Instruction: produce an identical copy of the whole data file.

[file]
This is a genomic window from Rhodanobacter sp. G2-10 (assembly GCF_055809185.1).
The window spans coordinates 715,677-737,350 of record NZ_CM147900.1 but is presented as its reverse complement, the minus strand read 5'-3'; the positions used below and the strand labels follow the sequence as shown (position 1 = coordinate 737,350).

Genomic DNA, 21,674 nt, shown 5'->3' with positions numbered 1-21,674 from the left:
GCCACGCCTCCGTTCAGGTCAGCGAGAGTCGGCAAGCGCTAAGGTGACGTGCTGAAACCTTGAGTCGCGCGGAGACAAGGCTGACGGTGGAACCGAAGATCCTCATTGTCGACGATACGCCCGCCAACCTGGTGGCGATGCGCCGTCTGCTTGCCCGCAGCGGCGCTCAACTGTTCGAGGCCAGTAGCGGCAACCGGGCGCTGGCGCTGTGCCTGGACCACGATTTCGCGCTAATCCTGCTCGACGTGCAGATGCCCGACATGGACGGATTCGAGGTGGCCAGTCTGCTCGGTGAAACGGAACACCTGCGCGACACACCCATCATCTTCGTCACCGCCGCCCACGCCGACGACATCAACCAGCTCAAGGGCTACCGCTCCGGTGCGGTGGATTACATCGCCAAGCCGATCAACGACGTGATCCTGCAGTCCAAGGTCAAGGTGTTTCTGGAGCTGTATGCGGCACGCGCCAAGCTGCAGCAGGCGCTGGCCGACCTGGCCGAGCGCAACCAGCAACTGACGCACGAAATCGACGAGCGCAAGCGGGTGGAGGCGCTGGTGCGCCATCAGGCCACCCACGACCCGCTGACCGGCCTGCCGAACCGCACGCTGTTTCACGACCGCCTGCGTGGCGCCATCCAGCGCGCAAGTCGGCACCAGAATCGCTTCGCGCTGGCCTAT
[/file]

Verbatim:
This is a genomic window from Rhodanobacter sp. G2-10 (assembly GCF_055809185.1).
The window spans coordinates 715,677-737,350 of record NZ_CM147900.1 but is presented as its reverse complement, the minus strand read 5'-3'; the positions used below and the strand labels follow the sequence as shown (position 1 = coordinate 737,350).

Genomic DNA, 21,674 nt, shown 5'->3' with positions numbered 1-21,674 from the left:
GCCACGCCTCCGTTCAGGTCAGCGAGAGTCGGCAAGCGCTAAGGTGACGTGCTGAAACCTTGAGTCGCGCGGAGACAAGGCTGACGGTGGAACCGAAGATCCTCATTGTCGACGATACGCCCGCCAACCTGGTGGCGATGCGCCGTCTGCTTGCCCGCAGCGGCGCTCAACTGTTCGAGGCCAGTAGCGGCAACCGGGCGCTGGCGCTGTGCCTGGACCACGATTTCGCGCTAATCCTGCTCGACGTGCAGATGCCCGACATGGACGGATTCGAGGTGGCCAGTCTGCTCGGTGAAACGGAACACCTGCGCGACACACCCATCATCTTCGTCACCGCCGCCCACGCCGACGACATCAACCAGCTCAAGGGCTACCGCTCCGGTGCGGTGGATTACATCGCCAAGCCGATCAACGACGTGATCCTGCAGTCCAAGGTCAAGGTGTTTCTGGAGCTGTATGCGGCACGCGCCAAGCTGCAGCAGGCGCTGGCCGACCTGGCCGAGCGCAACCAGCAACTGACGCACGAAATCGACGAGCGCAAGCGGGTGGAGGCGCTGGTGCGCCATCAGGCCACCCACGACCCGCTGACCGGCCTGCCGAACCGCACGCTGTTTCACGACCGCCTGCGTGGCGCCATCCAGCGCGCAAGTCGGCACCAGAATCGCTTCGCGCTGGCCTAT